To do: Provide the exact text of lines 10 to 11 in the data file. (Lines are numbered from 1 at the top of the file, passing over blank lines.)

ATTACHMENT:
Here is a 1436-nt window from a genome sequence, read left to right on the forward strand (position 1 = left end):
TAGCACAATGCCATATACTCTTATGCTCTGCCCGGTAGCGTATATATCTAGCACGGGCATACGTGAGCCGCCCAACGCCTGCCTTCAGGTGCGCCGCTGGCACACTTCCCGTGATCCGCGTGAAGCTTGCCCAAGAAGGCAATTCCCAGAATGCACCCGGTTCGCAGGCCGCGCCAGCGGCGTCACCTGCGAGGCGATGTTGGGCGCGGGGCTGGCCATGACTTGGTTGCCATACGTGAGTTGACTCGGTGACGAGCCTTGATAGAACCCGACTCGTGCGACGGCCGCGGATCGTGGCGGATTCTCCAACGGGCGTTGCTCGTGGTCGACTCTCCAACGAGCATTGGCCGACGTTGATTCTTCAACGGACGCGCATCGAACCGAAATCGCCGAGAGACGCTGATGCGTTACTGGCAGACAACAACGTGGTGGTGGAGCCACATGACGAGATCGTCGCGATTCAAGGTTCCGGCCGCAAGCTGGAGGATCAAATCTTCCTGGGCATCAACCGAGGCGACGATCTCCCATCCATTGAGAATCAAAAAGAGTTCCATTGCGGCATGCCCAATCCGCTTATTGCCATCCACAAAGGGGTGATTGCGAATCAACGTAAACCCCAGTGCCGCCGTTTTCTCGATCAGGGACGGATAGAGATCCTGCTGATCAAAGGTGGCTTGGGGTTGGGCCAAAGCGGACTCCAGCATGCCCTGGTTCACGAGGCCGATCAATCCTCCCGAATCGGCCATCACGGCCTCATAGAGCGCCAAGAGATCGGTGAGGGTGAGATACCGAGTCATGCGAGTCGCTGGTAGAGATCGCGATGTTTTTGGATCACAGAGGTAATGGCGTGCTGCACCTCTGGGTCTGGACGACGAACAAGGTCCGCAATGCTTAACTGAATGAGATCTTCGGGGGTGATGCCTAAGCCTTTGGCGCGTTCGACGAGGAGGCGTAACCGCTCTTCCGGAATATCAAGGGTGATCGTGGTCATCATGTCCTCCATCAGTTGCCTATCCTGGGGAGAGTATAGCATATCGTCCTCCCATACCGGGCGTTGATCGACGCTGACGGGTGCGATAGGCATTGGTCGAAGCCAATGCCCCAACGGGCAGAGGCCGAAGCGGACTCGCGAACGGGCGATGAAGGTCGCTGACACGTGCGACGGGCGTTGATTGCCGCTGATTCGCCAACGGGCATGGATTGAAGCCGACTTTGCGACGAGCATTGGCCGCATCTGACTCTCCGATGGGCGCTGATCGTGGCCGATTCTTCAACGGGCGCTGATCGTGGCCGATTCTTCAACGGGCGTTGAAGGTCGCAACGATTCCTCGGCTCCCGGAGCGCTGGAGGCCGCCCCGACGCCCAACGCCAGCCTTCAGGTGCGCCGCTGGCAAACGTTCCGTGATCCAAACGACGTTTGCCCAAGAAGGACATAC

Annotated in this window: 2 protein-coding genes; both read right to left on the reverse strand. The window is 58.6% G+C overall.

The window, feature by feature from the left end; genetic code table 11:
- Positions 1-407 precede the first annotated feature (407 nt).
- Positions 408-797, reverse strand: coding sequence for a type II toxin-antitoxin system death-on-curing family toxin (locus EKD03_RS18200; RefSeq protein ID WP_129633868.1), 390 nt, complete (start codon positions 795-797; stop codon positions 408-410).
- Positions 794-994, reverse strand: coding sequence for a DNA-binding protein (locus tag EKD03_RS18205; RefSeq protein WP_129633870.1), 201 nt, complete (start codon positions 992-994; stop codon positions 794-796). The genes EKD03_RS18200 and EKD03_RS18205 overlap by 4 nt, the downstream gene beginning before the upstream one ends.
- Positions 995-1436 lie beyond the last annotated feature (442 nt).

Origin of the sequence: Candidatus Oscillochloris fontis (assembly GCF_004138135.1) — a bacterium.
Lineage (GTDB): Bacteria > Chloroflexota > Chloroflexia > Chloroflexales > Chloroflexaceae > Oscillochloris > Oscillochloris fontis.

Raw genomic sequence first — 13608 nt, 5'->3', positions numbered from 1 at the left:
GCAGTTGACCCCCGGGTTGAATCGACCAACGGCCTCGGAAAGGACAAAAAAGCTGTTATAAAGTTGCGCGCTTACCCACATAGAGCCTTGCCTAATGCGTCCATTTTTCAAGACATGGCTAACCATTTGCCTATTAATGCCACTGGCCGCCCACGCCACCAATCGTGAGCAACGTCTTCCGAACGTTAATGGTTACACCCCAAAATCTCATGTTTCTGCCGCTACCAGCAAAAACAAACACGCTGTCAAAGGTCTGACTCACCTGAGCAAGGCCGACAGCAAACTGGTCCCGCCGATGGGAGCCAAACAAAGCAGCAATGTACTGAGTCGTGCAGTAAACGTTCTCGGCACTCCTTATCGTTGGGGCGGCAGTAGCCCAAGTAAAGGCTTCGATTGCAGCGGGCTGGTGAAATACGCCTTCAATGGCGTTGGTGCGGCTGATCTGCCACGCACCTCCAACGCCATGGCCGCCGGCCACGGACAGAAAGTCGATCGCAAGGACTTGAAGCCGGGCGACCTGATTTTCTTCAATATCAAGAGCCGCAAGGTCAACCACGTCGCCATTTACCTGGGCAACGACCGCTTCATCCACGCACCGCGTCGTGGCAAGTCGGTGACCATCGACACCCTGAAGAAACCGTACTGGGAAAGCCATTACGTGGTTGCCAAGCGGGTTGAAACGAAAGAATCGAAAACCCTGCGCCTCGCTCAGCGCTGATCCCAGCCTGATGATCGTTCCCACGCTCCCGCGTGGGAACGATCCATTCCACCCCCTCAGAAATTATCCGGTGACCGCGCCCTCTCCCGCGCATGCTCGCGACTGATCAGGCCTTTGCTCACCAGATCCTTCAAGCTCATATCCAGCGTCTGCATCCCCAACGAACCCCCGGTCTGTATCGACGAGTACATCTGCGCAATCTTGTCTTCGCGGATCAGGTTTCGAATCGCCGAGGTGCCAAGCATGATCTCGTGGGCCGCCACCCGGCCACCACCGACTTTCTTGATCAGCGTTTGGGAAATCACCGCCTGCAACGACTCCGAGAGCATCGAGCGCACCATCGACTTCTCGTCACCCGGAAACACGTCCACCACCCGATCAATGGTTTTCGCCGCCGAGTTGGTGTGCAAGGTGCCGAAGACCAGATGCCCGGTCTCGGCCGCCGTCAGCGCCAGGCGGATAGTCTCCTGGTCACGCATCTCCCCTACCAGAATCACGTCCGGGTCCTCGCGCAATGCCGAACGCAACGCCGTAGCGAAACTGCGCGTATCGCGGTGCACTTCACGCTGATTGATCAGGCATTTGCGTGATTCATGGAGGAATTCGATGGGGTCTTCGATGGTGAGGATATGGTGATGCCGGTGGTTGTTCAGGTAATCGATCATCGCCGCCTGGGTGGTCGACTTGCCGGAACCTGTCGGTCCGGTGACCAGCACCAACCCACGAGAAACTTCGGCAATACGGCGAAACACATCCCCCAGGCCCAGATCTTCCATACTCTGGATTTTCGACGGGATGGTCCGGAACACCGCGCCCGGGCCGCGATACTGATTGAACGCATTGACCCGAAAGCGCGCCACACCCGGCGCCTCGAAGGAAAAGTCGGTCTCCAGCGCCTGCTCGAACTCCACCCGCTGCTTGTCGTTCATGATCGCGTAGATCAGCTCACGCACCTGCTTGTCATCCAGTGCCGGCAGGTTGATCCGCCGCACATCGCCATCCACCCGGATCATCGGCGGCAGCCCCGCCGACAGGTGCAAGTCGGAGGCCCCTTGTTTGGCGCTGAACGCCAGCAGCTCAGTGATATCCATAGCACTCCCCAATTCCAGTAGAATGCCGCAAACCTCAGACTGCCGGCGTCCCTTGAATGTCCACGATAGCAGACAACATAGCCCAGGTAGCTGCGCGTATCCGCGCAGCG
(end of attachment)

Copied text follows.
Lineage (GTDB): Bacteria > Chloroflexota > Chloroflexia > Chloroflexales > Chloroflexaceae > Oscillochloris > Oscillochloris fontis.

Raw genomic sequence first — 13608 nt, 5'->3', positions numbered from 1 at the left: